Barrick Gold has resumed operations at the its Veladero mine in San Juan province following approval from local authorities. The mine had been paralyzed for less than a month following its second cyanide spill within the last year.
This morning, Judge Hugo Quiroga lifted the injunction hanging over the Veladero mine and authorized the Canada-based company to continue operating normally. The decision came after three prosecutors investigating the case requested that the suspension be lifted since the mining company has now met the required safety regulations and submitted a comprehensive work plan with additional security measures, as had been previously required by a judge.
The temporary measure suspending the mine’s activities was issued after the spill, which occurred on September 8 but was only reported on September 14. As well as the provincial government’s ruling of an injunction, the national government filed a criminal complaint against Barrick for its failure to monitor and control the mine as well as delays in reporting the incident to the public.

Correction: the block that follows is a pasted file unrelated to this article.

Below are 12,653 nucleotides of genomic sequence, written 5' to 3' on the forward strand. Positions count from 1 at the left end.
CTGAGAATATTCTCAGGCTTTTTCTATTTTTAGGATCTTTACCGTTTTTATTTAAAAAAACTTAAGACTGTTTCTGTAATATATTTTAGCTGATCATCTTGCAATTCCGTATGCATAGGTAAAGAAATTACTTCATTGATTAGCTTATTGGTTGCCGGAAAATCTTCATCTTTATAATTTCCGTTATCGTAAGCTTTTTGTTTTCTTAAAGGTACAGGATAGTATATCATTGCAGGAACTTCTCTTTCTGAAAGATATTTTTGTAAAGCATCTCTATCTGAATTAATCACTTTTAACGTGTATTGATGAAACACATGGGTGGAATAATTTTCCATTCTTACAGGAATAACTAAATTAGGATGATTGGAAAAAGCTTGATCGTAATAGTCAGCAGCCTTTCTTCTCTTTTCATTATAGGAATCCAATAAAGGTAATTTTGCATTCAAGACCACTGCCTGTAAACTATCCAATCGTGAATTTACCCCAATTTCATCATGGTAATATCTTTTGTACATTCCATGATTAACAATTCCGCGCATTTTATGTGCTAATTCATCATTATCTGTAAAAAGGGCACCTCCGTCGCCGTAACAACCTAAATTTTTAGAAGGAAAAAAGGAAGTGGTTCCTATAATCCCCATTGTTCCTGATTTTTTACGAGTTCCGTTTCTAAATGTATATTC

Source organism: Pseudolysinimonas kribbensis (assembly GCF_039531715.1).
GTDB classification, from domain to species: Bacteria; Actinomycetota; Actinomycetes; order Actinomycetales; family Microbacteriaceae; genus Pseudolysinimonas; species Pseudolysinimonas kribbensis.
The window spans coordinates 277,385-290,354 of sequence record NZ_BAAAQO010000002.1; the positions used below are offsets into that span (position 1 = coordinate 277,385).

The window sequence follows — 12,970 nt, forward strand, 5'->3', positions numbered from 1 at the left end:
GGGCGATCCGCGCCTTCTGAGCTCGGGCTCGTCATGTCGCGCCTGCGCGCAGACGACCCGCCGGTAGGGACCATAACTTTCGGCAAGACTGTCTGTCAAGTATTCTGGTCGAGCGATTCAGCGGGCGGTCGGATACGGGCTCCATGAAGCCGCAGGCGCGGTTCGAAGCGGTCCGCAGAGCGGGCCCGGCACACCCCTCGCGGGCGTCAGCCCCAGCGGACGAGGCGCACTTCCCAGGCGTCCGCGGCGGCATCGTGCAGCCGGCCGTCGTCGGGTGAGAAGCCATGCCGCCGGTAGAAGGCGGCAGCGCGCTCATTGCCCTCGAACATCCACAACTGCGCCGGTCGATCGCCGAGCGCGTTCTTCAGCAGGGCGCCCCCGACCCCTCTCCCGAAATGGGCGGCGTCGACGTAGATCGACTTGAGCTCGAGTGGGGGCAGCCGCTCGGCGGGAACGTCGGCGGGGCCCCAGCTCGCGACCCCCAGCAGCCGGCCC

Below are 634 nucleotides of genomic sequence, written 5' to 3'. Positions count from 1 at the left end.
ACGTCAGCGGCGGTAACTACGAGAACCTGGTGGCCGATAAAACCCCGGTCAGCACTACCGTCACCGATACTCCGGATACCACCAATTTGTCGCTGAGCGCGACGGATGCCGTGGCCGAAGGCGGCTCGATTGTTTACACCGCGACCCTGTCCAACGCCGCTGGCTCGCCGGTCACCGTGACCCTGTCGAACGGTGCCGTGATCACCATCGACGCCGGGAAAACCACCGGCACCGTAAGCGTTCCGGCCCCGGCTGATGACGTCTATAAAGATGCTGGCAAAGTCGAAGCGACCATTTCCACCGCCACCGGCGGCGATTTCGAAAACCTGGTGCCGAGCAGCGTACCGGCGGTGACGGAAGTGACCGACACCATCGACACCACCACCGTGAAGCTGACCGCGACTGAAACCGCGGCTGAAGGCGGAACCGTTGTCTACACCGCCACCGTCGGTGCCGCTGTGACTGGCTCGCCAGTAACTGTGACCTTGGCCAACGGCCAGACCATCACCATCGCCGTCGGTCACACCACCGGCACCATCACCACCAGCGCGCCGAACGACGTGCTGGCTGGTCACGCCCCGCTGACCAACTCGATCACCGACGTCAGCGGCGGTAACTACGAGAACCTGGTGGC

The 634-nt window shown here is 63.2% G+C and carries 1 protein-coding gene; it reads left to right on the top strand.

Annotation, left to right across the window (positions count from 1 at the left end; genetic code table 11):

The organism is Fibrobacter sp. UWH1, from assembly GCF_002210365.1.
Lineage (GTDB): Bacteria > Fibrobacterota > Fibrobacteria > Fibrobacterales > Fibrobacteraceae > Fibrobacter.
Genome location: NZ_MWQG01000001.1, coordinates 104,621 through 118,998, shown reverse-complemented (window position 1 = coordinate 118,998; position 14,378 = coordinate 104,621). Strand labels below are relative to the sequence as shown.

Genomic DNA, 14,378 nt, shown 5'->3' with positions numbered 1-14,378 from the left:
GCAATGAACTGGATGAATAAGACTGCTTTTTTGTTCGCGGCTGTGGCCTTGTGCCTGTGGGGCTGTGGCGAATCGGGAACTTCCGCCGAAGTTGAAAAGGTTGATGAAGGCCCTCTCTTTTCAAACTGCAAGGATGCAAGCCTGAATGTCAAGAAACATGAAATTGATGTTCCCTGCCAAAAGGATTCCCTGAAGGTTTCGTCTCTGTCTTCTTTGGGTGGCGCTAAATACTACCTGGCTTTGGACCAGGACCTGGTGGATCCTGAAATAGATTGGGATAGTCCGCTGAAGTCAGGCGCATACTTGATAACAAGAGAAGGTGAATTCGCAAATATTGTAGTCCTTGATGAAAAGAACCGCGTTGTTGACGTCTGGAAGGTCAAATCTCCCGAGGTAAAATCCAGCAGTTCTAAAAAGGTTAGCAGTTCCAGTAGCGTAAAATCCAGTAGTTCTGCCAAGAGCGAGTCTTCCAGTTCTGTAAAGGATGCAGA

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Earlier today government officials said it was likely the Veladero mine would be able to continue operating, having complied with the requirements set out in the seven points the provincial government had required. Barrick also reportedly submitted a plan of additional measures, including the installation of security cameras for the permanent monitoring of the lixiviation valley where the cyanide solution is found. According to Machuca, there are now seven cameras installed and running in the most critical areas.
“It’s very positive. The mine is up and running again, the company can operate again and what we will do, from now on, is observe that operations are being carried out correctly and continue to analyze the security conditions,” said San Juan Governor Sergio Uñac, announcing the news at a press conference.
Whether the security measures that were put in place will be enough to prevent a third cyanide solution spill remains to be seen.